Why the God-man?

In the late eleventh century, a famous theologian wrote a book called: Cur deus homo (usually translated as Why God Became a Man).  Born in Aosta in modern northern Italy in 1033, Anselm left his home in the late 1050s and settled in Normandy at the monastery of Bec in 1059.  This meant that Duke William II of Normandy (King William I of England from 1066-86) became Anselm’s noble benefactor.  Anselm served as prior and then abbot of Bec for many years before becoming archbishop of Canterbury in 1093. He spent much of his archbishopric in exile since both King William Rufus II (d.1100) and King Henry I (d.1135) were often at odds with archbishop’s reform program.* 

Anselm wrote a number of works of great significance for philosophy, theology, and devotional practice.  However, his most well-known work among modern scholars and theology students is Cur deus homo.  Following the Platonic tradition, Anselm wrote this work as a dialogue between a teacher (Anselm) and his student (a fellow monk named Boso).  Anselm wrote this book to answer the objections of unbelievers (mostly Jews) to the incarnation and death of Christ.  However, the theological schools connected to cathedrals in northern France also engendered debate regarding the purpose of the incarnation.  In the early part of the dialogue, Boso described the Jewish objections in the following manner:

“The unbelievers…charge that we do God injury and insult when we assert that he descended into the womb of a woman, that he was born of a woman, that he grew, nourished by milk and human foods, and–not to speak of many other things that seem inappropriate for God–that he bore weariness, hunger, thirst, blows, and a cross and death between the thieves.”**

To the Jews it seemed irrational and certainly against the nature of God to do such things.  Therefore, Anselm wanted to explain why it was fitting, rational, and right for God to become a human being.  Most significantly, the incarnation became the means of God’s reconciliation with sinful humanity.  In the Fall, human beings violated God’s honor through disobedience and suffered the just penalty of God’s anger.  Justice demanded satisfaction of this debt, but God is merciful.  This reconciliation could only take place if a man made satisfaction for the disobedience.  However, only God could make such an offering because the offering must be greater than everything except God.  Therefore, a God-man must necessarily perform it to redeem humanity as Anselm explained to Boso:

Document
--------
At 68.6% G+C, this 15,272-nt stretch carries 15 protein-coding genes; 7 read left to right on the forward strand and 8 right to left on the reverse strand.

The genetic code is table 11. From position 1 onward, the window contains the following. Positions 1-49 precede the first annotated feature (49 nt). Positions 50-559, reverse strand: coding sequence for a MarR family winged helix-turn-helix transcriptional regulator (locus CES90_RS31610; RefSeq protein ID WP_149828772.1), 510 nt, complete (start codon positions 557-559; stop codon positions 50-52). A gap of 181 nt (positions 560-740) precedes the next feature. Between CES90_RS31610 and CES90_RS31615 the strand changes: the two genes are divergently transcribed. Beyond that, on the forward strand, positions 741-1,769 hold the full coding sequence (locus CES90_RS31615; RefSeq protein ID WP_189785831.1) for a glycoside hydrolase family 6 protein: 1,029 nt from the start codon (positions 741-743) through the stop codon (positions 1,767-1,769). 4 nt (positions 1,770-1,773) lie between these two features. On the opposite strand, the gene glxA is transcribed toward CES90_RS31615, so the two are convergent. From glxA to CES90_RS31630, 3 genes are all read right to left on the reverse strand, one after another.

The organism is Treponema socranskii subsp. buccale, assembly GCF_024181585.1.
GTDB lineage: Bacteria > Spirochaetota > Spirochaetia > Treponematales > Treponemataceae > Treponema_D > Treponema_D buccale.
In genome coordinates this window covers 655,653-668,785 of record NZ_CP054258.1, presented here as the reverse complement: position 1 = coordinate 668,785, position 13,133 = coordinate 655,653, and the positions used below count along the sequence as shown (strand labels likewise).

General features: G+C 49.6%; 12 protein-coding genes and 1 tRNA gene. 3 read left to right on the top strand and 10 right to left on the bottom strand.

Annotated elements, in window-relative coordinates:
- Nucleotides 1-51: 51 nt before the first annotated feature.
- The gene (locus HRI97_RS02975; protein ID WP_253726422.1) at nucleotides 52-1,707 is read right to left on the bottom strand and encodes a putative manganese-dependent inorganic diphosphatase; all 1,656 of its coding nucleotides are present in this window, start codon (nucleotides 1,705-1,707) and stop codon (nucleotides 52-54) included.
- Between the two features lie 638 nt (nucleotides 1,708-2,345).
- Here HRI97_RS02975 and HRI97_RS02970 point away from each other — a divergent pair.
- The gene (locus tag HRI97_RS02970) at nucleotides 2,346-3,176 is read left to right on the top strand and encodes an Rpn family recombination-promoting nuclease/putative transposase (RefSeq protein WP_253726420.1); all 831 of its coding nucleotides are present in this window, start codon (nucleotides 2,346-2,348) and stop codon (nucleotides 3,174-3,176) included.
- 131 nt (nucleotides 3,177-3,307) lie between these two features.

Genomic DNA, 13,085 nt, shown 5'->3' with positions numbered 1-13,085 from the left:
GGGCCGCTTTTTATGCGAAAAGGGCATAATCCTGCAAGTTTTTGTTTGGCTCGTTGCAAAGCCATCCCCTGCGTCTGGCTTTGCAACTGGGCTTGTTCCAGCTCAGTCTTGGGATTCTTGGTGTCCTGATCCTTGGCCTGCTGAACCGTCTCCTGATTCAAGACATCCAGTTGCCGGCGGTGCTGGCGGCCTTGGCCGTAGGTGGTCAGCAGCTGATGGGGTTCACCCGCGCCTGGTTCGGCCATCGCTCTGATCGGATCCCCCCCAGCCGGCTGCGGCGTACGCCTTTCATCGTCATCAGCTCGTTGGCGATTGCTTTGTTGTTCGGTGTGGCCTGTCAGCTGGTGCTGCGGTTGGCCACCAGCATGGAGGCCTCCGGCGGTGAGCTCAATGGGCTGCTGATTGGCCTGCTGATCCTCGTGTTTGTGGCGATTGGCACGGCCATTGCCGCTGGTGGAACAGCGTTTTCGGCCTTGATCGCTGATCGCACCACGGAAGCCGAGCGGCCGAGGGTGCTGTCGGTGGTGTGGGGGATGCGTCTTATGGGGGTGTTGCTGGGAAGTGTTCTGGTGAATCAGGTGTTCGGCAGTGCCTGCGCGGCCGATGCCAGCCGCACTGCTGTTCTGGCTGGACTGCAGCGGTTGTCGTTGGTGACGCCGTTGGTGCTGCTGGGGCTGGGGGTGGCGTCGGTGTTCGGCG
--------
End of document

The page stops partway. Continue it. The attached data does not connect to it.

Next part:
If then, as is certain, that the celestial city must be completed from among men, and this cannot happen unless the aforesaid satisfaction is made, while no one save God can make it and no one save man ought to make it, it is necessary for a God-Man to make it.***

*On Anselm see R.W. Southern, Saint Anselm: A Portrait in a Landscape (Cambridge 1990).

**Anselm of Canterbury, Why God Became Man i. iii., in A Scholastic Miscellany: Anselm to Ockham (Philadelphia 1956), p. 104.

***Anselm, Why God Became Man ii. vii., Scholastic Miscellany, p. 151; Cf. Southern, Saint Anselm, pp. 205-207.

 

About Dr. Matthew Phillips

My name is C. Matthew Phillips and I am Professor of History at Concordia University, Nebraska. I completed my Ph.D. in medieval European history at Saint Louis University in 2006. My research has focused on medieval monasticism, preaching, devotion to the True Cross, and the Crusades. Additionally, I have interests in medieval and early modern European education and the writings and life of Martin Luther.


At Concordia I teach World Civilization I, World Civilization II, Europe Since 1914, Early and Medieval Christianity, Renaissance and Reformation, The Medieval Crusades, The History of Imperial Russia and the Soviet Union, and The Modern Middle East.


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